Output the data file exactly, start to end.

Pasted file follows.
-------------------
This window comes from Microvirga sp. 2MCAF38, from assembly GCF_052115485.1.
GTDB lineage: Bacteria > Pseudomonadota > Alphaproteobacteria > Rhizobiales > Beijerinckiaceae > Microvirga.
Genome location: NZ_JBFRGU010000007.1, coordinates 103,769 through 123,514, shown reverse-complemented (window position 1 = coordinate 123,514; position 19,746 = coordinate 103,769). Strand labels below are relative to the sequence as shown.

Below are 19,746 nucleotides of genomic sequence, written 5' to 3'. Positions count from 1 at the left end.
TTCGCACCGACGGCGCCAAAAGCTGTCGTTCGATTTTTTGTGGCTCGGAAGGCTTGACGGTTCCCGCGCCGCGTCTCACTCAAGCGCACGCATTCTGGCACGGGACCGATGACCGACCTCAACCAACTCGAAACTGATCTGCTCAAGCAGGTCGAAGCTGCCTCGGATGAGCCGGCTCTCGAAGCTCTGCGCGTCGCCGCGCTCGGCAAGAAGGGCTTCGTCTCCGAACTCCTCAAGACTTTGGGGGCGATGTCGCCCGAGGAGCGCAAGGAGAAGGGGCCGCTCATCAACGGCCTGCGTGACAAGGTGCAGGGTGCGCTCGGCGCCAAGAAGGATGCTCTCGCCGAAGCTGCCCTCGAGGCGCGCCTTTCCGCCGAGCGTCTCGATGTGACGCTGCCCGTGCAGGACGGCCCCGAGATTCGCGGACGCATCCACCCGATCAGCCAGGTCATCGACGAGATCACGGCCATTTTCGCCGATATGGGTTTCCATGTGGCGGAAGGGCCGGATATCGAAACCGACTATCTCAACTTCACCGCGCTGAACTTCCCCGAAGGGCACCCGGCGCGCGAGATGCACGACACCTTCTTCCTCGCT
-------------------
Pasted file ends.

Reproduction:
This window comes from Microvirga sp. 2MCAF38, from assembly GCF_052115485.1.
GTDB lineage: Bacteria > Pseudomonadota > Alphaproteobacteria > Rhizobiales > Beijerinckiaceae > Microvirga.
Genome location: NZ_JBFRGU010000007.1, coordinates 103,769 through 123,514, shown reverse-complemented (window position 1 = coordinate 123,514; position 19,746 = coordinate 103,769). Strand labels below are relative to the sequence as shown.

Below are 19,746 nucleotides of genomic sequence, written 5' to 3'. Positions count from 1 at the left end.
TTCGCACCGACGGCGCCAAAAGCTGTCGTTCGATTTTTTGTGGCTCGGAAGGCTTGACGGTTCCCGCGCCGCGTCTCACTCAAGCGCACGCATTCTGGCACGGGACCGATGACCGACCTCAACCAACTCGAAACTGATCTGCTCAAGCAGGTCGAAGCTGCCTCGGATGAGCCGGCTCTCGAAGCTCTGCGCGTCGCCGCGCTCGGCAAGAAGGGCTTCGTCTCCGAACTCCTCAAGACTTTGGGGGCGATGTCGCCCGAGGAGCGCAAGGAGAAGGGGCCGCTCATCAACGGCCTGCGTGACAAGGTGCAGGGTGCGCTCGGCGCCAAGAAGGATGCTCTCGCCGAAGCTGCCCTCGAGGCGCGCCTTTCCGCCGAGCGTCTCGATGTGACGCTGCCCGTGCAGGACGGCCCCGAGATTCGCGGACGCATCCACCCGATCAGCCAGGTCATCGACGAGATCACGGCCATTTTCGCCGATATGGGTTTCCATGTGGCGGAAGGGCCGGATATCGAAACCGACTATCTCAACTTCACCGCGCTGAACTTCCCCGAAGGGCACCCGGCGCGCGAGATGCACGACACCTTCTTCCTCGCT